CFL Colts put best foot forward in exhibition

June 25, 1994|By Ken Murray | Ken Murray,Sun Staff Writer

SHREVEPORT, La. -- Donald Igwebuike was the perfect hero for Baltimore's coming out party last night.

After four years of exile from pro football, Igwebuike kicked four -- field goals and the CFL Colts whipped the Shreveport Pirates, 33-18, in their Canadian Football League debut.

The exhibition opener between expansion teams turned into Igwebuike's personal showcase before an estimated crowd of 19,000 at Independence Stadium.

He kicked field goals of 28, 55, 24 and 35 yards to celebrate his return and Baltimore's to pro football. The 35-yarder came with 5:12 left in the game.

"I don't know if I'd call it a perfect game," said Igwebuike. "I kick kickoffs, too, and I wasn't very satisfied with my hang time."

He can afford to be picky after last night.

The Colts still needed a big defensive series after Igwebuike's kick sent them ahead, 19-18. Then they got two clinching touchdowns in the final minute to turn a squeaker into a laugher.

It was the first time a professional football team represented Baltimore since 1985, when the Baltimore Stars played in the United States Football League championship game. The last time an NFL team represented the city was on Dec. 18, 1983, a 20-10 Colts victory over the Houston Oilers.

Baltimore's introduction to the CFL was filled with all sorts of Canadian subtitles, including the first "single," which went to Shreveport when Chris Armstrong downed a missed field goal in the end zone.

The Colts committed four turnovers in the game, three in a ragged second quarter. And yet, they still dominated the action.

"It looked like a first game," said coach Don Matthews. "Now we get to see some film, make some corrections, and just hone in. We needed to play a game. Our defense played good all night."

Matthews' defense picked off three Shreveport passes, and halfback Charles Anthony returned one of them 35 yards for the final score. Alvin Walton and Lester Smith had the other interceptions.

"The defense came up big tonight," said quarterback Tracy Ham, who completed 12 of 19 passes for 184 yards and one touchdown. He also threw an interception and lost a fumble. "I'm disappointed in the turnovers I had."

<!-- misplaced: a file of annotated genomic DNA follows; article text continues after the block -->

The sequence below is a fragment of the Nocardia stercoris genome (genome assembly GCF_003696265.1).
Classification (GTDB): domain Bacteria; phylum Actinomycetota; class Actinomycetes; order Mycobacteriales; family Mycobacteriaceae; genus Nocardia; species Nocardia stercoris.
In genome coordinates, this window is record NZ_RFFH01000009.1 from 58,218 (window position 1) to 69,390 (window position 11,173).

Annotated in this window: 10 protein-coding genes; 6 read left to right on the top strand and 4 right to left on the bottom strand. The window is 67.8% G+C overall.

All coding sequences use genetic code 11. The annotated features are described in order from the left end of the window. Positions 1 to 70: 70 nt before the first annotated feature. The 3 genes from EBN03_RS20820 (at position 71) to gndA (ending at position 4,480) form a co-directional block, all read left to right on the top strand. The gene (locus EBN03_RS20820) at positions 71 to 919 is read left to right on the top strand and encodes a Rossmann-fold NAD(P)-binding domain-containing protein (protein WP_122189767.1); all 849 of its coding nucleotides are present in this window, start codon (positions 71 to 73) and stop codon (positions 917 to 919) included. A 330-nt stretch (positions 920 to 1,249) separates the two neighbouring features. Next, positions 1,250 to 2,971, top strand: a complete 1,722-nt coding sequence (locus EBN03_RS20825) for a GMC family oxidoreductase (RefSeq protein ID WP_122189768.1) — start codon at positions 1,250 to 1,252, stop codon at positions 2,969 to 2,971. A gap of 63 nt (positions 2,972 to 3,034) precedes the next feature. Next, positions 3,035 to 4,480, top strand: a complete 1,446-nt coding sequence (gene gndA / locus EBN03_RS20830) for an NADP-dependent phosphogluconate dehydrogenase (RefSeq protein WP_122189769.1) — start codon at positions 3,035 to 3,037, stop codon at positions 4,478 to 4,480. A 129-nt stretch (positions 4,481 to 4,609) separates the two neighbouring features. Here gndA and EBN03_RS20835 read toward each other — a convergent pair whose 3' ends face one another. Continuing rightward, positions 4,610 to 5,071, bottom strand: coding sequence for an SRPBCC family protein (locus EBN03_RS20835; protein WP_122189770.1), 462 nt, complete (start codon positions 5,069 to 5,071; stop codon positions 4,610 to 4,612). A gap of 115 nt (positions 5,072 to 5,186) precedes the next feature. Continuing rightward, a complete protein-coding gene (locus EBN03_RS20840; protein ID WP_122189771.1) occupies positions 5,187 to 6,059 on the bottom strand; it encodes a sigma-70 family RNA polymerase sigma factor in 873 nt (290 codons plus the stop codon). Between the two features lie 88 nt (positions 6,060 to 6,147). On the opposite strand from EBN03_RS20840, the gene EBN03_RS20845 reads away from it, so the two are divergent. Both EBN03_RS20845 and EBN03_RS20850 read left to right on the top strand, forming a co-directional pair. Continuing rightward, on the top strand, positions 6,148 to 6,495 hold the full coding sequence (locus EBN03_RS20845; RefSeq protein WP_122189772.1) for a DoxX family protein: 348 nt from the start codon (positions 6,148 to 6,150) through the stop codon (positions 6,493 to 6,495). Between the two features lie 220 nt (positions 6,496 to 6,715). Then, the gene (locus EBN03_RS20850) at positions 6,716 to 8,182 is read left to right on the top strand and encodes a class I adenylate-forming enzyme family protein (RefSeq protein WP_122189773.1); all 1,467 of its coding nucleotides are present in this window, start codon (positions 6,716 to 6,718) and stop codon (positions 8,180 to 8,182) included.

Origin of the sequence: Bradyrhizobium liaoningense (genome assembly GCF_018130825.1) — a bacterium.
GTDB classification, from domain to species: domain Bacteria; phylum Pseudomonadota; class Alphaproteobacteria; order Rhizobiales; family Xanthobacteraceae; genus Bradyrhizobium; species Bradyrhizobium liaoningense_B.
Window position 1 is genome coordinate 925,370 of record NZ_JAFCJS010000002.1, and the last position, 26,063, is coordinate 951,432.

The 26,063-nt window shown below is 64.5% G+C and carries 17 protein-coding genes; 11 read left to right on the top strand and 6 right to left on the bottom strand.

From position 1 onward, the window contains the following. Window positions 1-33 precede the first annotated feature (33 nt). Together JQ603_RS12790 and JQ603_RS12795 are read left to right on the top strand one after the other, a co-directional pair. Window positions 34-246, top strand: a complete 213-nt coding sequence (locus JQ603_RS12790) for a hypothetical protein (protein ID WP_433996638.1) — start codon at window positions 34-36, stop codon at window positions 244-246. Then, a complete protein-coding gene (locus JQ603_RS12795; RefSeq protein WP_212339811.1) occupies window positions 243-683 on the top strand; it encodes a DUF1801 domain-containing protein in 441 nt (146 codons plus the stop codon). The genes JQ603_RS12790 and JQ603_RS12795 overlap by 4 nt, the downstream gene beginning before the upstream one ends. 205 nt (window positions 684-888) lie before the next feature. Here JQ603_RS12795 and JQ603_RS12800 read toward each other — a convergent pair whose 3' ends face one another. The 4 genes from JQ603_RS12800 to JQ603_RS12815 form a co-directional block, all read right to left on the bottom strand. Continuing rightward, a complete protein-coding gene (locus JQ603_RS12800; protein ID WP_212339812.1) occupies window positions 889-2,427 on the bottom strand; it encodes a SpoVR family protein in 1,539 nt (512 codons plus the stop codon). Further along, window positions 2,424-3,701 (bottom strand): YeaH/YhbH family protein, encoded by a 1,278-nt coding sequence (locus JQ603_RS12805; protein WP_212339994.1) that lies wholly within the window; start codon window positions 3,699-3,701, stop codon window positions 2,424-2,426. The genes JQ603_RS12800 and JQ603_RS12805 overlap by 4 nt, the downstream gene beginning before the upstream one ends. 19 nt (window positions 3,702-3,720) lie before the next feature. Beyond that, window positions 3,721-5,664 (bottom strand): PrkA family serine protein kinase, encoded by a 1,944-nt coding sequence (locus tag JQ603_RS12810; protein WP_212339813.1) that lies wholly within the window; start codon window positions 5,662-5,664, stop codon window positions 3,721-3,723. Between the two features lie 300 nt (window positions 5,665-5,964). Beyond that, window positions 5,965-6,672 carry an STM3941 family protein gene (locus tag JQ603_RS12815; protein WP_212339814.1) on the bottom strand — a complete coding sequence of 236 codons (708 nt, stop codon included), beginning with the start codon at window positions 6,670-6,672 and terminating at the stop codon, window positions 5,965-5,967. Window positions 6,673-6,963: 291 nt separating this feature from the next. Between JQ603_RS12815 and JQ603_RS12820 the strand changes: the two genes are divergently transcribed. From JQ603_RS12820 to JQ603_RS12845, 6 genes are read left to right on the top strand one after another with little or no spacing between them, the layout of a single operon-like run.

Ham kick-started the offense in the first half by going to the no-huddle offense. And on one series that led to Igwebuike's 55-yard field goal in the second quarter, he threw the same short pass to running back Sheldon Canley in the flat three straight plays. It covered 39 yards.

When a 50-yard Igwebuike field goal was nullified by a penalty for an illegal jersey number, Matthews let him try from 55. "I saw how far the first one went through," Matthews said.

Ham's best offense, though, came on a 95-yard touchdown drive earlier in the second quarter. He completed six of seven passes in the drive, three to Baltimore native Walter Wilson. The last one was a 32-yard scoring pass that saw Wilson dive at the 2 and roll into the end zone.

"They were trying to spot a back and help out deep," Ham said of Shreveport's coverage on the play. "He [Wilson] ran a good route and made a good catch."

Backup quarterback John Congemi completed 12 of 13 passes in the second half, when the Colts scored 17 unanswered points in the last five minutes.

"As long as we play hard, that's all you can ask," Congemi said. "We're going to live on the edge."

It was a precarious position for the Colts, even after Igwebuike gave them a 19-18 lead.

The Colts forced a punt, but Lester Smith fumbled and Shreveport had possession on the Baltimore 24.

After a delay-of-game penalty, middle linebacker Melendez Byrd sacked quarterback Eros Sanchez at the 32.

L Then a game with five lead changes turned for the last time.

On an all-out, strong-side blitz, rush end David Webb reached Sanchez with a host of teammates, and outside linebacker Jesse Becton pulled the ball loose. When Becton recovered it, the rout was on.

"The quarterback saw the pocket decreasing, and we hit him from all sides," Webb said. "He had no where to go."

Said Becton: "I grabbed it out of his arm and it fell right to me."

Jamal Farmer broke off a 34-yard touchdown run moments later to make it 26-18. Then Anthony ran back his interception.

The finish was in contrast to the Colts' first series, in which they lost 26 yards on their first two plays and punted.

The Pirates took over at the Baltimore 37 and two plays later had a 6-0 lead. On second down, David Lucas beat cornerback Karl Anthony on a streak pattern for a 33-yard touchdown pass from Terrence Jones.

The Colts finished with a 353-181 edge in total offense, 26-8 in first downs, and nearly nine minutes in time of possession.

NOTES: The Colts were not happy with the longer, wider part of the Independence Stadium field. Both end zones and the expanded sidelines were sodded in the past few days. There was a marked difference between the American portion of the playing field and the Canadian part. Matthews said the hash marks were 15 feet apart, but are supposed to be 17. "You can't do anything about it," he said. . . . Matthews took Josh Miller to Shreveport as his only punter and left Robert Sims behind. "He's earned that right with his pressure kicks," Matthews said of Miller.


Testimony continued yesterday in the NFL's trademark infringement suit against CFL Colts owner Jim Speros. The judge in the case says he probably will rule on Monday whether Baltimore's team can use the name Colts.

(Article, 11C)

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